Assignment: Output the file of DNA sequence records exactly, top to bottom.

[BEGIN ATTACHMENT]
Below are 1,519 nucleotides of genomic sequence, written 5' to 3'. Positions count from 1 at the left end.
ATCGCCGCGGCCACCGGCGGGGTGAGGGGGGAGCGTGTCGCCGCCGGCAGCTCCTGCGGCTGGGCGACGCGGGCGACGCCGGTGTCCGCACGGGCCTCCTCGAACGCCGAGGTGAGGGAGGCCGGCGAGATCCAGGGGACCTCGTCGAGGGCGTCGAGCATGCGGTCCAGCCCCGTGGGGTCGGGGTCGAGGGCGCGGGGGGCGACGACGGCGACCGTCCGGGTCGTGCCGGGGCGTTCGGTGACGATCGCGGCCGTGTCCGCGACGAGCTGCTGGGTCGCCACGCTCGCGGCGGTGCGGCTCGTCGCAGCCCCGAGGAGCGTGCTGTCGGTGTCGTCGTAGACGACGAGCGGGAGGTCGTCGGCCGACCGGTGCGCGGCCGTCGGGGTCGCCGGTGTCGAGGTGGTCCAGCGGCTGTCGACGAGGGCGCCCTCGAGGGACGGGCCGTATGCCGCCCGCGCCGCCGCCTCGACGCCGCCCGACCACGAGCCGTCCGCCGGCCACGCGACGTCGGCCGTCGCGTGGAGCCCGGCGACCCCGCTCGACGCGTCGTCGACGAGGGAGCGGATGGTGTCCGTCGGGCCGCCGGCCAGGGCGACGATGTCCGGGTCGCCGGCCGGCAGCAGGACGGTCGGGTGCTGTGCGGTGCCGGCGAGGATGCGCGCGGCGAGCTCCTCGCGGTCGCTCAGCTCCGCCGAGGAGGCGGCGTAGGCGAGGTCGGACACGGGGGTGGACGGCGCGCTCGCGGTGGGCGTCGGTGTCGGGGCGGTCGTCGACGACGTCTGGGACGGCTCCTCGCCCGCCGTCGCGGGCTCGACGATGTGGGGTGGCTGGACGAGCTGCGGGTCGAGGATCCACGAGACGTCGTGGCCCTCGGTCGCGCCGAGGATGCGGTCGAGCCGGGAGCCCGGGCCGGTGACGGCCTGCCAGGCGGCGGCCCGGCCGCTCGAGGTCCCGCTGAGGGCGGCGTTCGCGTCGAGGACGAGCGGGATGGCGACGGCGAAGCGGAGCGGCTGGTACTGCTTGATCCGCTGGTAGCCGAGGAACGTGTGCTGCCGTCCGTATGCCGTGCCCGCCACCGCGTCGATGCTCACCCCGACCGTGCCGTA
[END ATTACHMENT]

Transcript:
Below are 1,519 nucleotides of genomic sequence, written 5' to 3'. Positions count from 1 at the left end.
ATCGCCGCGGCCACCGGCGGGGTGAGGGGGGAGCGTGTCGCCGCCGGCAGCTCCTGCGGCTGGGCGACGCGGGCGACGCCGGTGTCCGCACGGGCCTCCTCGAACGCCGAGGTGAGGGAGGCCGGCGAGATCCAGGGGACCTCGTCGAGGGCGTCGAGCATGCGGTCCAGCCCCGTGGGGTCGGGGTCGAGGGCGCGGGGGGCGACGACGGCGACCGTCCGGGTCGTGCCGGGGCGTTCGGTGACGATCGCGGCCGTGTCCGCGACGAGCTGCTGGGTCGCCACGCTCGCGGCGGTGCGGCTCGTCGCAGCCCCGAGGAGCGTGCTGTCGGTGTCGTCGTAGACGACGAGCGGGAGGTCGTCGGCCGACCGGTGCGCGGCCGTCGGGGTCGCCGGTGTCGAGGTGGTCCAGCGGCTGTCGACGAGGGCGCCCTCGAGGGACGGGCCGTATGCCGCCCGCGCCGCCGCCTCGACGCCGCCCGACCACGAGCCGTCCGCCGGCCACGCGACGTCGGCCGTCGCGTGGAGCCCGGCGACCCCGCTCGACGCGTCGTCGACGAGGGAGCGGATGGTGTCCGTCGGGCCGCCGGCCAGGGCGACGATGTCCGGGTCGCCGGCCGGCAGCAGGACGGTCGGGTGCTGTGCGGTGCCGGCGAGGATGCGCGCGGCGAGCTCCTCGCGGTCGCTCAGCTCCGCCGAGGAGGCGGCGTAGGCGAGGTCGGACACGGGGGTGGACGGCGCGCTCGCGGTGGGCGTCGGTGTCGGGGCGGTCGTCGACGACGTCTGGGACGGCTCCTCGCCCGCCGTCGCGGGCTCGACGATGTGGGGTGGCTGGACGAGCTGCGGGTCGAGGATCCACGAGACGTCGTGGCCCTCGGTCGCGCCGAGGATGCGGTCGAGCCGGGAGCCCGGGCCGGTGACGGCCTGCCAGGCGGCGGCCCGGCCGCTCGAGGTCCCGCTGAGGGCGGCGTTCGCGTCGAGGACGAGCGGGATGGCGACGGCGAAGCGGAGCGGCTGGTACTGCTTGATCCGCTGGTAGCCGAGGAACGTGTGCTGCCGTCCGTATGCCGTGCCCGCCACCGCGTCGATGCTCACCCCGACCGTGCCGTA